Lego City is fantastic alternative for jigsaw puzzles, our kids got a bit tired of doing them and switching to Lego was a great solution. Besides, it’s an awesome way to spend more time together.
Lego City is perfect for practicing fine motor skills, exercising precise finger movements and of course it encourages imaginations and building skills and helps to develop spatial skills. I must admit, this is not a cheap activity, each set is quite pricey, but they can engage kids for long hours and they are an excellent training for young brains!
Moreover, the sets are really good quality and hold up well even after extensive use. I was surprised how detailed these building sets are and how quickly kids become better in this thing than their parents! And to be honest, I love building those Lego sets too! It’s so much fun for the whole family.
Once the new vehicle or building is ready, they are perfect for engaging in role play. Our boys love playing in police chase or tuning workshop where they can repair cars from their Hot Wheelz collection that I’ve mentioned above.
Keep in mind that Lego City usually contains lots of small pieces, so if you want to do them with younger kids, always keep an eye on them to make sure they are playing carefully and safely.
Trips To The Forest
Near our house we have a nice forest, which we like to go to at any time of the year. We spend a lot of time there recently. What do we usually do in the forest?
-We run/walk/hike with strollers – We love running, also on demanding terrain, that’s why running with a stroller in the woods is the perfect solution for us. Our 4-year-old boys are obviously to young to keep up with up on long distances and bumpy terrain. Sometimes we also go for long walks in the forest, and there’s a lot of bark chips, brunches, mud, rocks and other obstacles, sometimes we hike, and strollers are very handy then. Therefore for us, strollers are still very useful for our big and older kids! We have BOB strollers with roomy seats, which are still very comfortable for 4-year-olds and for them these trips to the forest are also great fun. Along the way, we come up with some creative activities: we learn the names of trees, plants and birds.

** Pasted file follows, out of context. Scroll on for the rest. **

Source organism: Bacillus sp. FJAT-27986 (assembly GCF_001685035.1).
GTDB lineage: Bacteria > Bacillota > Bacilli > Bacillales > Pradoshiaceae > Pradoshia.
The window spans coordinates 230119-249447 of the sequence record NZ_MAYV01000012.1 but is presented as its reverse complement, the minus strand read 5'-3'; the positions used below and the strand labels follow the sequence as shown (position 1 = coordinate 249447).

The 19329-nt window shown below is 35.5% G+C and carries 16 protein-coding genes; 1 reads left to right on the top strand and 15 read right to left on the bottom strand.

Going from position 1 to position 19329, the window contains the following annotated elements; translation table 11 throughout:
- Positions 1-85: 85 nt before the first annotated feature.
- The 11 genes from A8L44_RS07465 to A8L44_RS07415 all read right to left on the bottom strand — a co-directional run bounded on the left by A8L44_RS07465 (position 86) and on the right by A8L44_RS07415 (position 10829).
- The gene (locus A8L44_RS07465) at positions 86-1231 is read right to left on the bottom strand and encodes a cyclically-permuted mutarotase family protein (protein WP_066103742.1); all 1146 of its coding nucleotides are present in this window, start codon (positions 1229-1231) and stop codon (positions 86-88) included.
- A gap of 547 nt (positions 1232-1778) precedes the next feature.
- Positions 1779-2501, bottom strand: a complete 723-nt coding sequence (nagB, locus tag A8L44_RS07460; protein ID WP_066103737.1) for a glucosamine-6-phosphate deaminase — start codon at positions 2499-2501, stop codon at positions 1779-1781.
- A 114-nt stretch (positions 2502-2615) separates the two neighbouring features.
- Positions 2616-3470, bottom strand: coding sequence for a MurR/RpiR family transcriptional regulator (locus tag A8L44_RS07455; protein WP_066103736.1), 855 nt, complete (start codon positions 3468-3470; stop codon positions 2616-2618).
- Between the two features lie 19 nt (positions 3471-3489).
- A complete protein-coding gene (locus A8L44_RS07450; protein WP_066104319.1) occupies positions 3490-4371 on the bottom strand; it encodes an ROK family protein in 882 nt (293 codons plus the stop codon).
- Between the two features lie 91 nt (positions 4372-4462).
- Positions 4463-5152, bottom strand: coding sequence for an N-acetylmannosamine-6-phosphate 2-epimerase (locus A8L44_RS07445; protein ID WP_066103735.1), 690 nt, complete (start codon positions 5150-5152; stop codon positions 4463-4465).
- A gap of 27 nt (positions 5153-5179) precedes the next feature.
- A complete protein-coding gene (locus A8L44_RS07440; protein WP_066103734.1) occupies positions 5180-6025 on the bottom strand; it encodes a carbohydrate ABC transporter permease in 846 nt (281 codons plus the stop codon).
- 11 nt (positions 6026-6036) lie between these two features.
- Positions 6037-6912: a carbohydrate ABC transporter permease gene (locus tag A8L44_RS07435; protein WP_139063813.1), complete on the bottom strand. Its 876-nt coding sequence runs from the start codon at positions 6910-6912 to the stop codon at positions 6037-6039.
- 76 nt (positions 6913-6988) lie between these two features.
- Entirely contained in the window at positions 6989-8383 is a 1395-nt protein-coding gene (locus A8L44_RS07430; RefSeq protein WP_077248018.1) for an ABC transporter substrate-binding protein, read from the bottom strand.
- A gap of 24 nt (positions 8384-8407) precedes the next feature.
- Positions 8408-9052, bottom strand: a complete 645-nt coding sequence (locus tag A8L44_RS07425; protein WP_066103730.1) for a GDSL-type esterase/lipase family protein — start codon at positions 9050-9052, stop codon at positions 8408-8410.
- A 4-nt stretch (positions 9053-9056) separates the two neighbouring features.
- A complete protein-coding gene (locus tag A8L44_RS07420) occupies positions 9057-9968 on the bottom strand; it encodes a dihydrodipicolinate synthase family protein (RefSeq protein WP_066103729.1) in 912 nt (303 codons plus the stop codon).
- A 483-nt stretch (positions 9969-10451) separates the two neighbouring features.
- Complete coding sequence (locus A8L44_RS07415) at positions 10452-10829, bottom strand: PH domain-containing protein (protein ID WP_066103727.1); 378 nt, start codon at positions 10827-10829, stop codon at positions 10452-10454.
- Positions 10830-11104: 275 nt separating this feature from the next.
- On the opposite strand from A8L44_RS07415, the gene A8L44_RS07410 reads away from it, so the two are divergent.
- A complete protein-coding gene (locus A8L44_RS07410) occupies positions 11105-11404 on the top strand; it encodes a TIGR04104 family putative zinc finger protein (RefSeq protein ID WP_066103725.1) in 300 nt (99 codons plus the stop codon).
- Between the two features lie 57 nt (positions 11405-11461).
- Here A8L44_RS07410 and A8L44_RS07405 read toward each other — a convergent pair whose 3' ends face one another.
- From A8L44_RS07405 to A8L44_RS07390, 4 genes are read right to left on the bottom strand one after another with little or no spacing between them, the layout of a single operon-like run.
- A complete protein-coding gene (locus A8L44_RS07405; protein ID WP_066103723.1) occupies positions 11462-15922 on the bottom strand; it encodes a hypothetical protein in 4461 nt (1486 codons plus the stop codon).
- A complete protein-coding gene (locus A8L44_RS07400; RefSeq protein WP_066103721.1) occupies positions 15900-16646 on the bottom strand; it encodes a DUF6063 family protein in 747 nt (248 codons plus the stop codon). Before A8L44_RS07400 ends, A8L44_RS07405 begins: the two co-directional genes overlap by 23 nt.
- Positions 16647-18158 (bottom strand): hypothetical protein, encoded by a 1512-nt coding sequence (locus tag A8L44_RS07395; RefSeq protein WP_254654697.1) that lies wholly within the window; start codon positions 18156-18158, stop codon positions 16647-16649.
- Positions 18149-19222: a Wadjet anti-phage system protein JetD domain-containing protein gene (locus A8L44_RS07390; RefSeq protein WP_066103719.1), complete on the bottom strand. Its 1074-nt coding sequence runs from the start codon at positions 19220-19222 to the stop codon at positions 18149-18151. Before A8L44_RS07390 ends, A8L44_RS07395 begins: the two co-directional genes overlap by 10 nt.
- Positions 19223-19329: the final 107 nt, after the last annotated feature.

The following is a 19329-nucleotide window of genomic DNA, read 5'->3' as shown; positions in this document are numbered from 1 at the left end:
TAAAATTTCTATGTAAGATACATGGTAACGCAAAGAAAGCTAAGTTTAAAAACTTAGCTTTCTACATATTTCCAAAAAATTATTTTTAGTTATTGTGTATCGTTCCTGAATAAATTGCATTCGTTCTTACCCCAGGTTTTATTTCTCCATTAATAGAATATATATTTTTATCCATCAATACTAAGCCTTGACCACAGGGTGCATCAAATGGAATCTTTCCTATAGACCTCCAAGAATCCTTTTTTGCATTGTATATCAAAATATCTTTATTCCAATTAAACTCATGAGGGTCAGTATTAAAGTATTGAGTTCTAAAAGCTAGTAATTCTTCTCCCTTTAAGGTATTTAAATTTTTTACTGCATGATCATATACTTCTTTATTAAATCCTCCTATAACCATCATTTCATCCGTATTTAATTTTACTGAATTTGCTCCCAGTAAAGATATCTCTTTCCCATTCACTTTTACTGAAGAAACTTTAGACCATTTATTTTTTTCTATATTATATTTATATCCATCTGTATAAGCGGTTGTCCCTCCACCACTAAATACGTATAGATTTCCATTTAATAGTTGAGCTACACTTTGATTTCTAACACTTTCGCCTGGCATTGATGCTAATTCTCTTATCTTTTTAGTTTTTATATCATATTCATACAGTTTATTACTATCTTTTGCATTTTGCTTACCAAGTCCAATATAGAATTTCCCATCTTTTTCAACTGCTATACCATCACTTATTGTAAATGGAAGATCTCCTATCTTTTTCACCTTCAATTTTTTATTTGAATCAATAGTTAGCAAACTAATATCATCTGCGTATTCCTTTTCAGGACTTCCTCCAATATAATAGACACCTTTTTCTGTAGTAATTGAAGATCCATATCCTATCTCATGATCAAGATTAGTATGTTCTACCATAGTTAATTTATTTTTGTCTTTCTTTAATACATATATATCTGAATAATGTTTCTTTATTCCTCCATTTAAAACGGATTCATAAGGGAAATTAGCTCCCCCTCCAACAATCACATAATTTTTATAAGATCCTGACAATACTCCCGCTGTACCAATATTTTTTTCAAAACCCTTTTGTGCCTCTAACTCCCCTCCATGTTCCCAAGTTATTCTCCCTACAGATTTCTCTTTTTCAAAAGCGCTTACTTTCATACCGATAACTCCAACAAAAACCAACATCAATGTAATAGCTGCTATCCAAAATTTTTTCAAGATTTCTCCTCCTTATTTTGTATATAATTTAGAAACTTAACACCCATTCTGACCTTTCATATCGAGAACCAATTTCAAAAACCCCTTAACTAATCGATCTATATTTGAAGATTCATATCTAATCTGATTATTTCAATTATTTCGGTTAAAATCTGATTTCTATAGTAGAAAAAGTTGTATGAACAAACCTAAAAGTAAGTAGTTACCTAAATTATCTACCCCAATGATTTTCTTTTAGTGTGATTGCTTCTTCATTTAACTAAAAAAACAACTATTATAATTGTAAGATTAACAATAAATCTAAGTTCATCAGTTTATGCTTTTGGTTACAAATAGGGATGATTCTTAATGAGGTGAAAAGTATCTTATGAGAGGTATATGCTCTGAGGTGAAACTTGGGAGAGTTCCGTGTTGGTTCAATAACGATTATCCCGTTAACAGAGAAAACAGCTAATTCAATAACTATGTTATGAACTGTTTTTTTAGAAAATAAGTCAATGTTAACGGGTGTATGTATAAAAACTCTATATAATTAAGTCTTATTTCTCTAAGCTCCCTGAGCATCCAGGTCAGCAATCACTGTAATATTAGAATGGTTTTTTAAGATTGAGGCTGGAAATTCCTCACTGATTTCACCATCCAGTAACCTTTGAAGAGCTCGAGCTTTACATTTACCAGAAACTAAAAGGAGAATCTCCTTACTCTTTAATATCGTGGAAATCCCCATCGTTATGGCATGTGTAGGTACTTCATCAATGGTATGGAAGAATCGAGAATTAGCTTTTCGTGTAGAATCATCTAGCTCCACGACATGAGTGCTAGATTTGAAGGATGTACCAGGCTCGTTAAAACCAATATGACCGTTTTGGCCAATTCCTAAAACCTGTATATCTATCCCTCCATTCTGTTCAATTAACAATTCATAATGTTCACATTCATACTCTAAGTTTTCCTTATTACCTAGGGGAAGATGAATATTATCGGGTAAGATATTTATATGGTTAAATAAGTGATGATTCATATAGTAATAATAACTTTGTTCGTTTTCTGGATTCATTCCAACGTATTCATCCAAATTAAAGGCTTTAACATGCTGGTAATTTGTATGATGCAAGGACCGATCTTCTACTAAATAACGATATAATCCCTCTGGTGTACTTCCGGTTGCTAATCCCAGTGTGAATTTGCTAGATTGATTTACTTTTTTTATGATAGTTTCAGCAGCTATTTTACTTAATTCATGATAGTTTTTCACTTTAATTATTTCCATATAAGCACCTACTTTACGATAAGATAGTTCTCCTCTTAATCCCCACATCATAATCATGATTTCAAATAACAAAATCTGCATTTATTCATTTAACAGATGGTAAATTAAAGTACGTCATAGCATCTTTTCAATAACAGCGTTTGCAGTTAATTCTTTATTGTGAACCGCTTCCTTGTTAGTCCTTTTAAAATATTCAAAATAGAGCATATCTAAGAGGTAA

|*Yes, sometimes we still use strollers with our 4-year-old kids. They are very useful on longer distances when the child gets tired, for jogging (like in our case), as well as in some cases when the child has a medical condition. There are lots of big kids strollers that can fit toddlers and preschoolers, suitable for multiple types of terrain. Next time you see a parent with older child in a stroller, please don’t jump into any conclusions and don’t judge. 🙂|
-We are building a hut – it is a great activity that engages the whole family and it is so much fun for older children. And even though our hut is not big enough to fit our whole family, it is still an awesome activity, because it teaches children to cooperate, help each other in pursuit of a common goal, and also develops their creativity, imagination and spatial skills and building skills. By the way, it’s a fantastic form of physical activity, which is very useful because toddlers and preschoolers have LOTS of energy.